Steve Buckley‏, @BuckinBoston: "Nick Cafardo's passing has stunned all of us here in Fort Myers. One of the giants of our business, Nick was a kind, decent man who brightened the press box. As someone who sat next to him for more than 25 years, I can attest to his good nature."

Amalie Benjamin, @AmalieBenjamin: "I've been stunned since I heard. Nick could not have been nicer to me when I was just starting out at the Globe. He was a wonderful beat partner for years and, of course, will be missed. My thoughts are with his family."

Andrew Marchand, @AndrewMarchand: "Tragic news about a great man, Nick Cafardo. Nick was not only a top reporter, but always a friendly face at Fenway or Yankee Stadium."

Bob Nightengale‏, @BNightengale: "I absolutely loved this man. Nick Cafardo was one of the greatest people I've ever met in this business, and such a dear friend. Absolutely heartbreaking. The sports world lost a great one, and I can't tell you how much we will miss him."

Keith Olbermann, @KeithOlbermann: "Nightmare news from spring training. He was one of the true good guys - with everybody. #RipNick"

Mike Lupica, @MikeLupica: "There are simply no proper words to describe the sudden loss of Nick Cafardo today. There was no one in our business more respected. There was no one who was ever better company at the ballpark. He was a wonderful writer, and even more of a gent. Too young, far too soon."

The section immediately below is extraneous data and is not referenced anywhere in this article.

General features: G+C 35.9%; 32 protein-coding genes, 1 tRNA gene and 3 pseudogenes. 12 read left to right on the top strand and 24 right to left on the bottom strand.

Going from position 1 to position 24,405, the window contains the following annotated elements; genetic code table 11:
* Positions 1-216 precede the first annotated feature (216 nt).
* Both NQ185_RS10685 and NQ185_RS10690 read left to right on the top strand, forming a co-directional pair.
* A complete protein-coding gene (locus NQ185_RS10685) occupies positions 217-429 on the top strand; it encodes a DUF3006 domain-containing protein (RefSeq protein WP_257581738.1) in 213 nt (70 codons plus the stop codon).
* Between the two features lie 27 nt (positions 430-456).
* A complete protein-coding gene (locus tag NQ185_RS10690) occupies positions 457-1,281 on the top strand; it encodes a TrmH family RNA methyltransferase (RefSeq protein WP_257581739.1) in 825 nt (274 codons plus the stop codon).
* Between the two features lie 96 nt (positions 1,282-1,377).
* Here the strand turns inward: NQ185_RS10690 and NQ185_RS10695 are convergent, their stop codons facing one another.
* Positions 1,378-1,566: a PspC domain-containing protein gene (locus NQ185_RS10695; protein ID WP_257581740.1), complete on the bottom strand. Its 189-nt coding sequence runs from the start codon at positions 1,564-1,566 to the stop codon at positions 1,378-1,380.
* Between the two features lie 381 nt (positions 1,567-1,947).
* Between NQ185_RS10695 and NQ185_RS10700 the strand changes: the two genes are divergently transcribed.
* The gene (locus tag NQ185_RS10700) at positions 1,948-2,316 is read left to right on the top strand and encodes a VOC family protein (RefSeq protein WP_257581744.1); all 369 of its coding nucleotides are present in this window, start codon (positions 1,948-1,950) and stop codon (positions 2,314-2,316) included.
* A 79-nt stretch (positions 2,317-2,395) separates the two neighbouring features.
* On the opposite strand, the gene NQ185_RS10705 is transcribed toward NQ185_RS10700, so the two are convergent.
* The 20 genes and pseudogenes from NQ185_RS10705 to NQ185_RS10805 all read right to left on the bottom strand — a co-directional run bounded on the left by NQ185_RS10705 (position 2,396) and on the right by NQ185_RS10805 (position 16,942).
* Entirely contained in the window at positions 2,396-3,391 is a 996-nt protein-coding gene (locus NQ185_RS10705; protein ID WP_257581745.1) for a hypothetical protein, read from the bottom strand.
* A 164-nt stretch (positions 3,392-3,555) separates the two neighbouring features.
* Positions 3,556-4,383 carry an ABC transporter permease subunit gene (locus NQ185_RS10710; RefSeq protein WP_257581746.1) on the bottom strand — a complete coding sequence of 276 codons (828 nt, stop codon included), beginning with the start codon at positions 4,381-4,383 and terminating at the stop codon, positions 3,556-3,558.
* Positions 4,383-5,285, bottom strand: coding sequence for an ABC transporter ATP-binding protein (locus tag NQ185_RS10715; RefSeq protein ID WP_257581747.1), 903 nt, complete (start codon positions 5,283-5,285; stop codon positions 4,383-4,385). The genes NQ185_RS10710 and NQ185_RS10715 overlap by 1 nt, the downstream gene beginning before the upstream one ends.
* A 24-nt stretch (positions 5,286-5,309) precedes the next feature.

Tim Kurkjian, @Kurkjian_ESPN: "We are crushed. They don’t get better personally and professionally than Nick Cafardo. Rest In Peace, my friend."

Seth Mnookin, @sethmnookin: "This is so, so sad. I met Nick 15 yrs ago when I first wrote about @RedSox; he was always kind, patient, & his passion for baseball shone through everything he wrote. The outpouring of grief from colleagues & baseball players alike says everything. Condolences to family/friends."


FenFan said...

For perhaps the one and only time this spring, I tuned in at 6:30PM Red Sox Report on NESN and it of course started with Tom Caron reporting the news on Cafardo's passing. Next to him was a visibly shaken Pete Abraham, who was doing every in his power to hold his composure in front of the camera (and no one would have blamed him for losing it at some point).

It was interesting to hear from Abraham, as we have observed for years here, that Cafardo was sometimes stuck in the past in terms of rule changes and the importance of statistical analysis (to paraphrase Abraham, Cafardo wished that baseball was still the way it was in 1968). That said, clearly Cafardo had a profound effect on so many baseball writers locally and across the country, and to pass at such a young age... damn.

Godspeed, Nick.

allan said...

I disagreed with Cafardo on the current state of baseball and his lack of curiosity annoyed the hell out of me - though, strangely, everyone says he worked his ass off for a story - but I was truly shocked and saddened to hear about his untimely death. (I guess every death is untimely, really.)

The quotes from his colleagues go far beyond the sometimes perfunctory statements we read when someone in a certain industry dies. He clearly had the respect of his fellow scribes and it seems safe to say he truly was a kind, thoughtful, concerned friend and lover of baseball.

I wonder if he had any health issues prior to this or if it truly came out of the blue. Either way, it's fucking scary when you realize that you could be standing somewhere, anywhere, and have only a minute or two more of life. We all know this to some degree, but it's such a bleak, helpless feeling, we'd have serious troubles if we didn't push it away most of the time. (And while 62 is not quite just around the corner for me, it's close enough.)